Comments are more crazy than the story:https://nationalpost.com/news/world/girl-who-made-abuse-claim-is-sexually-assaulted-by-the-detective-sent-to-investigate

Girl who made abuse claim is sexually assaulted by the detective sent to investigate

The officer met the then-15-year-old victim in 2017 when she reported a sexual assault. He befriended her and then sexually assaulted her, according to a statement

A Los Angeles County sex crimes investigator accused of raping a teenager after having been assigned to investigate her previous sexual assault allegations has pleaded guilty to lesser charges, and is expected to be sentenced to three years in prison.
It was at least the third time the detective, Neil David Kimball of the Los Angeles County Sheriff’s Department, was accused of misconduct while on duty, though he was not charged as a result of the first two allegations.
District Attorney Gregory D. Totten of Ventura County, whose office prosecuted the case, said in a statement that Kimball, 46, met the then-15-year-old victim in 2017 when she reported a sexual assault. He befriended her and then sexually assaulted her, according to the statement.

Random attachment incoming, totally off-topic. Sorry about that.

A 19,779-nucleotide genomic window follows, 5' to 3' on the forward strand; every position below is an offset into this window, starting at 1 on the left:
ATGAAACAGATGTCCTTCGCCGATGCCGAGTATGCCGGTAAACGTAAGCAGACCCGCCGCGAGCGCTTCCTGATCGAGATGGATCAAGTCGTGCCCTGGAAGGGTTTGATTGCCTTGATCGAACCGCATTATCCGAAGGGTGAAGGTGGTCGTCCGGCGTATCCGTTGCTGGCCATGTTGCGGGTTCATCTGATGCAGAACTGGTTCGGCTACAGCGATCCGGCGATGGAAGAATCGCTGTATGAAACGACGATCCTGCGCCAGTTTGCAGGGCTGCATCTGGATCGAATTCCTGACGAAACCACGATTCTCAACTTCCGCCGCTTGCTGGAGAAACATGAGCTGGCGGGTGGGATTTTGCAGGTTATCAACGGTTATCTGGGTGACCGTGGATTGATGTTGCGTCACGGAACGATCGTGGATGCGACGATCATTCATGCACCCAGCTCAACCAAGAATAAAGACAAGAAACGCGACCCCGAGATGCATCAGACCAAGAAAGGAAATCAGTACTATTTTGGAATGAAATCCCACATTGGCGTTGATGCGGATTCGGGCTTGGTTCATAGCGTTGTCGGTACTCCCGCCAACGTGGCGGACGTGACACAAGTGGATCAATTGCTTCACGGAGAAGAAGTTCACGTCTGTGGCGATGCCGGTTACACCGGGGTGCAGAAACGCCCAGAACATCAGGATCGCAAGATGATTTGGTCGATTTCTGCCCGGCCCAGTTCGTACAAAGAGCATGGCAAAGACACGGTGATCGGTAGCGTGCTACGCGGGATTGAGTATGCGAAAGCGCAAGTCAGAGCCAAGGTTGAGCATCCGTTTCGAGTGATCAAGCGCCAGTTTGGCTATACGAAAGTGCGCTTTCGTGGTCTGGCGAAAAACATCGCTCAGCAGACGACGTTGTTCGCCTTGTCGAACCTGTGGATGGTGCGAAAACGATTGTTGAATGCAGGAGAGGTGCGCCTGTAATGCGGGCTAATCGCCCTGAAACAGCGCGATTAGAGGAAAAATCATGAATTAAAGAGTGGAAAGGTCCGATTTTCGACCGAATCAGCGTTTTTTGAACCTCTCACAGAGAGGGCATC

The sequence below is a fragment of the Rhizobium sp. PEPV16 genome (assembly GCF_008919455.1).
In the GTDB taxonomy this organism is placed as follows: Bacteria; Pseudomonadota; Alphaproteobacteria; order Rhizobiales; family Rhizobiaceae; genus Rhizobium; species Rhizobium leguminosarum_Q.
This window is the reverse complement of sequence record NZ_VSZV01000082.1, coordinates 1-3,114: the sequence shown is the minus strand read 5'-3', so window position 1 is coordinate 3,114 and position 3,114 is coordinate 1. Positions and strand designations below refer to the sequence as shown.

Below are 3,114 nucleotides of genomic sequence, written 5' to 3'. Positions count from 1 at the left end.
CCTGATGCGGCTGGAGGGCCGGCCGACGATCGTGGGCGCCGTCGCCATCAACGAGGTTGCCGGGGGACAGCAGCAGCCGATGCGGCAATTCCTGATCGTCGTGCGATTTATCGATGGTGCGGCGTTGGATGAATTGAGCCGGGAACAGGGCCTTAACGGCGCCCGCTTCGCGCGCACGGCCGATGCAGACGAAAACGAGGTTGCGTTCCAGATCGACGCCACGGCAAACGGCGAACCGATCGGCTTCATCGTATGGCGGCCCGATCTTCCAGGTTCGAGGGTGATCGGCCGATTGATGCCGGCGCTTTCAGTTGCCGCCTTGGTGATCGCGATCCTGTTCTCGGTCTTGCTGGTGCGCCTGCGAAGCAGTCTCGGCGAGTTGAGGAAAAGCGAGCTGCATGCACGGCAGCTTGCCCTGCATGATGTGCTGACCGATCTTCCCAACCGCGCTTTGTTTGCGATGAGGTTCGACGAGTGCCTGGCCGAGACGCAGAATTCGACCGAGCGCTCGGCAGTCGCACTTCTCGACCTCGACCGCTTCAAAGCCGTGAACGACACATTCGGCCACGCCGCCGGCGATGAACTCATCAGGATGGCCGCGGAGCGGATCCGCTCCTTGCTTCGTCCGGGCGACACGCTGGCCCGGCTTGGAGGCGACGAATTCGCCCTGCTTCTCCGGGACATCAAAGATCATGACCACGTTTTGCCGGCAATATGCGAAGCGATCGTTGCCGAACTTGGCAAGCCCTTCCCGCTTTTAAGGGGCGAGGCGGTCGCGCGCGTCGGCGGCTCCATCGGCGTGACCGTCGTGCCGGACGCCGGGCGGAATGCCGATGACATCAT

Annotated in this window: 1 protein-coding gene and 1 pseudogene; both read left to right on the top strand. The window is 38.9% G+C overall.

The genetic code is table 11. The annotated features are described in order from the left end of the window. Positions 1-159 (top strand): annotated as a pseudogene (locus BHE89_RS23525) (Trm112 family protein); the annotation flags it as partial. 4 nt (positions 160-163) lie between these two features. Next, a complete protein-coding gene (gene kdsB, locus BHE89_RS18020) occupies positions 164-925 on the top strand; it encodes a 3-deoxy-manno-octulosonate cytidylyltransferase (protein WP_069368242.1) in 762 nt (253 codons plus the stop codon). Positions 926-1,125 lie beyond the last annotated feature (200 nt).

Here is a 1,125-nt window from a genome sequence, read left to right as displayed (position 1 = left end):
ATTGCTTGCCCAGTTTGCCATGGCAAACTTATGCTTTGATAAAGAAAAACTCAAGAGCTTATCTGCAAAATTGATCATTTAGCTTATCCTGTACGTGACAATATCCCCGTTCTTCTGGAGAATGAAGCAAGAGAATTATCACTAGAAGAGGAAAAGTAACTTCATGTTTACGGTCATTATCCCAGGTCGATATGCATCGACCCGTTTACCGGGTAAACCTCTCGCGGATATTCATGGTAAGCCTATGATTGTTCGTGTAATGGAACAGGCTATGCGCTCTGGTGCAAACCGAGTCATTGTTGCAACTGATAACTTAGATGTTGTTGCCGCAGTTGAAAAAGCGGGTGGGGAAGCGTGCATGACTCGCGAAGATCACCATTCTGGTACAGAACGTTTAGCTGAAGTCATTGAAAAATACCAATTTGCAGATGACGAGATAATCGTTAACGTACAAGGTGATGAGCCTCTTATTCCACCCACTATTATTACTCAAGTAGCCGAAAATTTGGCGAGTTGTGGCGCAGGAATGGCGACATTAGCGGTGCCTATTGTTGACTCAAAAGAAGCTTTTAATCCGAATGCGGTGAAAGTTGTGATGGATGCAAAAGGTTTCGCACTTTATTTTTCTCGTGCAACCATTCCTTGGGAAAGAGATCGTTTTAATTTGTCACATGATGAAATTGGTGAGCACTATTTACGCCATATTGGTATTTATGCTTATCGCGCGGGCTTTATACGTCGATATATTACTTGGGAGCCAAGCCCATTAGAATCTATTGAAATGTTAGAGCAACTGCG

Kimball was originally charged with raping the victim while she was tied or bound. Kimball was also accused of “witness intimidation by threat of force.”
But Patrice Koenig, a spokeswoman for the district attorney’s office, said that prosecutors later determined they could not prove that Kimball had used force during the encounter, which she said took place in his trailer in Camarillo, in southern Ventura County.
The girl did not report the encounter. Rather, when a different officer took over her case about a year later, her father told the new investigator about the assault, Koenig said.
Kimball pleaded guilty last week to a lewd act with a child and unlawful sexual intercourse, and is expected to be sentenced to three years in prison at his next appearance, on Aug. 8. He must also register as a sex offender.